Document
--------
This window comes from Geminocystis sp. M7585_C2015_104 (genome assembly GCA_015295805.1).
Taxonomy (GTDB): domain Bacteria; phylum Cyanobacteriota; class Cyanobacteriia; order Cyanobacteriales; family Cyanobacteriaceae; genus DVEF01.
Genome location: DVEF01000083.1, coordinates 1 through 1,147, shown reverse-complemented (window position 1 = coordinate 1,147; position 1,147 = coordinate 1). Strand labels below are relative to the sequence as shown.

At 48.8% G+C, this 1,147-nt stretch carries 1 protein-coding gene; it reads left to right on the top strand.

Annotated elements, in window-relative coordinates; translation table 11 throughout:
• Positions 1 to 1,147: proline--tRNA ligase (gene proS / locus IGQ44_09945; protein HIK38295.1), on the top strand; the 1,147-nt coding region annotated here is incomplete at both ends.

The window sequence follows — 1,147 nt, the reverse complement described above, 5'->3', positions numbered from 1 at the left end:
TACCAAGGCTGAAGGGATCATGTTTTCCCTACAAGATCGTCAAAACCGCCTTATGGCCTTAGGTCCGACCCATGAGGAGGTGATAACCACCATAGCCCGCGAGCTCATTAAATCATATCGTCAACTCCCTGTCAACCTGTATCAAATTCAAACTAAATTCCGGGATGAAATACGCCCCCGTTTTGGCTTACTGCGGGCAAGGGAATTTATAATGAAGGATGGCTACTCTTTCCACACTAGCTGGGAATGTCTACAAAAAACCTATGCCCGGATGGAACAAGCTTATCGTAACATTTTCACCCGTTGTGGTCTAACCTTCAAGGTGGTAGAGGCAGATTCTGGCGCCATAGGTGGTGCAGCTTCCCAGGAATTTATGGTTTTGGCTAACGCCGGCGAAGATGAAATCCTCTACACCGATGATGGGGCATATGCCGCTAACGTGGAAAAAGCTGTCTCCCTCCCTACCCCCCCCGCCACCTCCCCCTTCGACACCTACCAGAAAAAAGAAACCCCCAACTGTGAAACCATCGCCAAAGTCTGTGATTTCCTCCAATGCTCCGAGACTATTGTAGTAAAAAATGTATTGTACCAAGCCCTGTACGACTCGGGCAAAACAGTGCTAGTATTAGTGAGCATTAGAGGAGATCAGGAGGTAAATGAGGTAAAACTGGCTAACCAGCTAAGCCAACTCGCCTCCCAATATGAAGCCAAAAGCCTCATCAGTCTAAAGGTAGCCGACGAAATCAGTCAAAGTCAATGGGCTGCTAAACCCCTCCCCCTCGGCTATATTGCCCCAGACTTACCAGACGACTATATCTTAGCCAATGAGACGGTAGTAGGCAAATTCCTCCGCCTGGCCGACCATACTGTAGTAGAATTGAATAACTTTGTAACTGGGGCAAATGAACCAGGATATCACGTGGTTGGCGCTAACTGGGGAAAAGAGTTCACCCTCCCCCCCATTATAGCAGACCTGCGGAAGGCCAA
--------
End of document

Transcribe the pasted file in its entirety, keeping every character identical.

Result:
This window comes from Geminocystis sp. M7585_C2015_104 (genome assembly GCA_015295805.1).
Taxonomy (GTDB): domain Bacteria; phylum Cyanobacteriota; class Cyanobacteriia; order Cyanobacteriales; family Cyanobacteriaceae; genus DVEF01.
Genome location: DVEF01000083.1, coordinates 1 through 1,147, shown reverse-complemented (window position 1 = coordinate 1,147; position 1,147 = coordinate 1). Strand labels below are relative to the sequence as shown.

At 48.8% G+C, this 1,147-nt stretch carries 1 protein-coding gene; it reads left to right on the top strand.

Annotated elements, in window-relative coordinates; translation table 11 throughout:
• Positions 1 to 1,147: proline--tRNA ligase (gene proS / locus IGQ44_09945; protein HIK38295.1), on the top strand; the 1,147-nt coding region annotated here is incomplete at both ends.

The window sequence follows — 1,147 nt, the reverse complement described above, 5'->3', positions numbered from 1 at the left end:
TACCAAGGCTGAAGGGATCATGTTTTCCCTACAAGATCGTCAAAACCGCCTTATGGCCTTAGGTCCGACCCATGAGGAGGTGATAACCACCATAGCCCGCGAGCTCATTAAATCATATCGTCAACTCCCTGTCAACCTGTATCAAATTCAAACTAAATTCCGGGATGAAATACGCCCCCGTTTTGGCTTACTGCGGGCAAGGGAATTTATAATGAAGGATGGCTACTCTTTCCACACTAGCTGGGAATGTCTACAAAAAACCTATGCCCGGATGGAACAAGCTTATCGTAACATTTTCACCCGTTGTGGTCTAACCTTCAAGGTGGTAGAGGCAGATTCTGGCGCCATAGGTGGTGCAGCTTCCCAGGAATTTATGGTTTTGGCTAACGCCGGCGAAGATGAAATCCTCTACACCGATGATGGGGCATATGCCGCTAACGTGGAAAAAGCTGTCTCCCTCCCTACCCCCCCCGCCACCTCCCCCTTCGACACCTACCAGAAAAAAGAAACCCCCAACTGTGAAACCATCGCCAAAGTCTGTGATTTCCTCCAATGCTCCGAGACTATTGTAGTAAAAAATGTATTGTACCAAGCCCTGTACGACTCGGGCAAAACAGTGCTAGTATTAGTGAGCATTAGAGGAGATCAGGAGGTAAATGAGGTAAAACTGGCTAACCAGCTAAGCCAACTCGCCTCCCAATATGAAGCCAAAAGCCTCATCAGTCTAAAGGTAGCCGACGAAATCAGTCAAAGTCAATGGGCTGCTAAACCCCTCCCCCTCGGCTATATTGCCCCAGACTTACCAGACGACTATATCTTAGCCAATGAGACGGTAGTAGGCAAATTCCTCCGCCTGGCCGACCATACTGTAGTAGAATTGAATAACTTTGTAACTGGGGCAAATGAACCAGGATATCACGTGGTTGGCGCTAACTGGGGAAAAGAGTTCACCCTCCCCCCCATTATAGCAGACCTGCGGAAGGCCAA